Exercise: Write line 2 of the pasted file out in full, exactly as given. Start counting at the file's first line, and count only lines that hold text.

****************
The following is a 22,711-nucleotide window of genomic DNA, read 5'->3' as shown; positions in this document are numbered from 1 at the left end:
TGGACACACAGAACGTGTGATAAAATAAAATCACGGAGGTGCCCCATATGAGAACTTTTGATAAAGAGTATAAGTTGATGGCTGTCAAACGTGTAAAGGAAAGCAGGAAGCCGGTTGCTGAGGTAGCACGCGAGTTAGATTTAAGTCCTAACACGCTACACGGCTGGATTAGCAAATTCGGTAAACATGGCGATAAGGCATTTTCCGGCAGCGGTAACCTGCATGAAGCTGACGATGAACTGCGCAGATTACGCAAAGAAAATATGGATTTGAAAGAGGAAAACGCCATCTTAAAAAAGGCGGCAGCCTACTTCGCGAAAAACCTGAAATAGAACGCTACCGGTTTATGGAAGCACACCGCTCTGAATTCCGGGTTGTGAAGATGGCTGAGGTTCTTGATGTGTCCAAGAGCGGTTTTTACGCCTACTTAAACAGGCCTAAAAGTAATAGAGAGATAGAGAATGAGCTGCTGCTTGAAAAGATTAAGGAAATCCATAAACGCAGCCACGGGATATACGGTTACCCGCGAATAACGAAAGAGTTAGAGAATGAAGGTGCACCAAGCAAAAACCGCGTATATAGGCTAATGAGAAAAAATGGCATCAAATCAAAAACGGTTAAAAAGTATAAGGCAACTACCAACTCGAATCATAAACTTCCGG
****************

TGGACACACAGAACGTGTGATAAAATAAAATCACGGAGGTGCCCCATATGAGAACTTTTGATAAAGAGTATAAGTTGATGGCTGTCAAACGTGTAAAGGAAAGCAGGAAGCCGGTTGCTGAGGTAGCACGCGAGTTAGATTTAAGTCCTAACACGCTACACGGCTGGATTAGCAAATTCGGTAAACATGGCGATAAGGCATTTTCCGGCAGCGGTAACCTGCATGAAGCTGACGATGAACTGCGCAGATTACGCAAAGAAAATATGGATTTGAAAGAGGAAAACGCCATCTTAAAAAAGGCGGCAGCCTACTTCGCGAAAAACCTGAAATAGAACGCTACCGGTTTATGGAAGCACACCGCTCTGAATTCCGGGTTGTGAAGATGGCTGAGGTTCTTGATGTGTCCAAGAGCGGTTTTTACGCCTACTTAAACAGGCCTAAAAGTAATAGAGAGATAGAGAATGAGCTGCTGCTTGAAAAGATTAAGGAAATCCATAAACGCAGCCACGGGATATACGGTTACCCGCGAATAACGAAAGAGTTAGAGAATGAAGGTGCACCAAGCAAAAACCGCGTATATAGGCTAATGAGAAAAAATGGCATCAAATCAAAAACGGTTAAAAAGTATAAGGCAACTACCAACTCGAATCATAAACTTCCGG